In the Jewish world, a woman rose to her utmost stature in function of the greatness of the children that she bore. In Luke chapter 11, for example, as Jesus was speaking to the crowds, and I quote, “It came about that one of the women in the crowd yelled out saying, ‘Blessed is the womb that bore you and the breast at which you nursed.” In other words, a mother received honor in proportion to the greatness of her child. And so Elizabeth in effect was saying, “You are the most blessed because you have the greatest child.”

Notice, however, that what Elizabeth actually said, and I quote, is this. She says, “Blessed is she” – she does not address Mary directly; she doesn’t just say, “Blessed are you, Mary.” No, she says, “Blessed is she.” Anybody, in other words, who believes that there will be a fulfillment of what had been spoken to her by the Lord. Elizabeth is made to speak in the third person because the third person stands for everybody. Anybody who believes that God remains faithful to his promises is going to be blessed.

In just that sense, Mary serves as a tremendous example to all of us, and (inaudible) that we not relate to Mary as the Mother of God, that we not relate to her as the Queen of Heaven, but rather as a model believer who was blessed, not on account of unique privileges such as God’s choice of her to bear the Messiah. No, Mary was blessed because of what God did in relation to her, and account of her response to him. Mary was blessed because Mary believed. Contrast Mary with Zachary. Zechariah or Zachary heard what the angel had told him, and yet had not believed, and therefore was not blessed, and (inaudible) cursed, struck deaf and dumb. And so when Elizabeth in our story said, “Blessed is she who believed,” she must have taken a sideways glance at her husband: “If you want to be blessed, then believe.”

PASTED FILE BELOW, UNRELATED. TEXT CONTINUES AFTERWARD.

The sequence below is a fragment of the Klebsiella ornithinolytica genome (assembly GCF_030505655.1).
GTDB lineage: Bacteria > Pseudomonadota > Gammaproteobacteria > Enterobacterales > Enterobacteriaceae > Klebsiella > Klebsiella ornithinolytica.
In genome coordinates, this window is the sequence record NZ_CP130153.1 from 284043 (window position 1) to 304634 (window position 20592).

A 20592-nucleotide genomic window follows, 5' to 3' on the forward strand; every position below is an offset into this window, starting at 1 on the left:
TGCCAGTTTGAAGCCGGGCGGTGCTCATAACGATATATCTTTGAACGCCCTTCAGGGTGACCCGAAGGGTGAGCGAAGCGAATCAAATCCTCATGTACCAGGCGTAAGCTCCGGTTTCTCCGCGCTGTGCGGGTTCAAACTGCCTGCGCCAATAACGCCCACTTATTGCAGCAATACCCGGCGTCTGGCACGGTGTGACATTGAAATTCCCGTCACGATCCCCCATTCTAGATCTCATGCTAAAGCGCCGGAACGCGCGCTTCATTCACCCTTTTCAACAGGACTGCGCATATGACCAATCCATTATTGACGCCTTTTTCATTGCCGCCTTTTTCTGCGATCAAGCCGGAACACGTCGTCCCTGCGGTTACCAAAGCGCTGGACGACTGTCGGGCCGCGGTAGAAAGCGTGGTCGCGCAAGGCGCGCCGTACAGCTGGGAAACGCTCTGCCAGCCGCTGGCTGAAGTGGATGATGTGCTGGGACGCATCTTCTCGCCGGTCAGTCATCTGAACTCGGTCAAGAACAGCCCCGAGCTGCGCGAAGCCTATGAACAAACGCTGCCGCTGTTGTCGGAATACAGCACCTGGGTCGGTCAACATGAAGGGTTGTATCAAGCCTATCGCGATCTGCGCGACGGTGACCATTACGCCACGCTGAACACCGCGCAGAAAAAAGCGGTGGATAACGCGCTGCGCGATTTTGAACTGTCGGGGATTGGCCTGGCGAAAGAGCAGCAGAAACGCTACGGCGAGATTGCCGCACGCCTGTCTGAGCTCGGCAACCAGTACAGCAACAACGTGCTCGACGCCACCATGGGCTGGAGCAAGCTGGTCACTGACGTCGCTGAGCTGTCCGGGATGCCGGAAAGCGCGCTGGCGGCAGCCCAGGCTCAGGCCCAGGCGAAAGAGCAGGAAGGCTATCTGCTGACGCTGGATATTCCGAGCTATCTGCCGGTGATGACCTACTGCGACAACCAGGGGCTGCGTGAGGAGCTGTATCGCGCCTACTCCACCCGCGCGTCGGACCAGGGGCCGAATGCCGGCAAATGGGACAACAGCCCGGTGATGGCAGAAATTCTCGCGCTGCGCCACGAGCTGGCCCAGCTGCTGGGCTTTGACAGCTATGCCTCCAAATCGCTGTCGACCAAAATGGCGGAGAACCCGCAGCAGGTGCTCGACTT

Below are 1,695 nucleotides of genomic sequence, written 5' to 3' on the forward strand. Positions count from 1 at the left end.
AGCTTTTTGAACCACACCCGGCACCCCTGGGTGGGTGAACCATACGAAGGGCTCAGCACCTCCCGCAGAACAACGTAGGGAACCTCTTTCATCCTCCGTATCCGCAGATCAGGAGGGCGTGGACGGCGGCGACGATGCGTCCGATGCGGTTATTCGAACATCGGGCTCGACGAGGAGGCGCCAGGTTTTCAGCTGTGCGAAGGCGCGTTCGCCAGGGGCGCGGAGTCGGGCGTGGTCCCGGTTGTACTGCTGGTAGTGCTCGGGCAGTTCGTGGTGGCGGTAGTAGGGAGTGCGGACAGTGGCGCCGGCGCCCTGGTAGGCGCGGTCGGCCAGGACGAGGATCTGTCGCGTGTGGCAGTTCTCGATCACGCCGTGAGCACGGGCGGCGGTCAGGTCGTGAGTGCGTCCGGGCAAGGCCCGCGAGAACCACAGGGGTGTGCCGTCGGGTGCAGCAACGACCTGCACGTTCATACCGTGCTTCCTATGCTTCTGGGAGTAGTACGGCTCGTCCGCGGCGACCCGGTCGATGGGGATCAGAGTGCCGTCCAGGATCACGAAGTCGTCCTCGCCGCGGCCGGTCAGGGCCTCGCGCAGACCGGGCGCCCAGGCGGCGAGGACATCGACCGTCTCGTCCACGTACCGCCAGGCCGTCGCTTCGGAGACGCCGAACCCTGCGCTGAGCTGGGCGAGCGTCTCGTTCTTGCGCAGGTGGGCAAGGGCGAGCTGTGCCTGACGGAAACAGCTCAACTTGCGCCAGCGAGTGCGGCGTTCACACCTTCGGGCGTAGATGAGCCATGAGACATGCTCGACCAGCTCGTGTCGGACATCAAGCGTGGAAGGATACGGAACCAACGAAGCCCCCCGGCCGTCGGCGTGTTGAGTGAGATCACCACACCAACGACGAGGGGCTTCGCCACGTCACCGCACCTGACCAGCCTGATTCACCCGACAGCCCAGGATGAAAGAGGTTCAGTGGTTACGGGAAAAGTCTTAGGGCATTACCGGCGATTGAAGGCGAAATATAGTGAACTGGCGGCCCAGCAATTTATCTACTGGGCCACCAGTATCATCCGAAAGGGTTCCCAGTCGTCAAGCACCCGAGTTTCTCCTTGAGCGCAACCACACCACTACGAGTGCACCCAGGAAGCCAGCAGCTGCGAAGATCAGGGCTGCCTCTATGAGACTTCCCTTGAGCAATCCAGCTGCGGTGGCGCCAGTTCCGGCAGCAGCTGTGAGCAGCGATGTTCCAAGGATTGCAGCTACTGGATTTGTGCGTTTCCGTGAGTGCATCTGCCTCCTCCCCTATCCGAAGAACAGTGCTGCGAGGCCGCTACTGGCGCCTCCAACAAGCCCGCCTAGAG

So really if the Gospel is saying anything to us, it is that Mary is a model of faith. Mary believed that the Lord would (inaudible) what He had spoken to her, and she pursued it, and went to Elizabeth to get confirmation. As our model of faith, Mary is not going to hear our prayers. Mary has never heard anybody’s prayers; she’s not up there for that purpose. Only God hears prayers. Mary sets an example for us, however. She knows how we, as believers, should respond. When God speaks, listen. When God speaks, believe. When God speaks, obey. And then explode forth in worship. Mary’s own worship, as you know, is the Magnificat, about which you ought to receive instruction tomorrow.

To end, then, Mary is a model believer. She heard, she believed, she obeyed, she worshiped. What else can we say? “And blessed is anybody, whoever she be or he be, who does exactly that.” Mary, however, is the best example of this behavior that we can show. She heard the truth from God. She believed it. She obeyed it. And she worshiped in response. We trust that we can sense, as Mary did, hearing the truth, believing the truth, obeying the truth, and worshiping in response to the truth.

We thank God this evening and all the days of our life for Mary’s example. We thank God that through Mary, God brought a Savior, Virgin-conceived, Virgin-born, who gave his life for his people of whom we have been made a part.

(Fr. Luis David, SJ, who teaches philosophy at the Ateneo de Manila University, delivered this homily during the Ateneo’s seventh Simbang Gabi at the Church of the Gesu this year. Transcript by The Wide Shot.)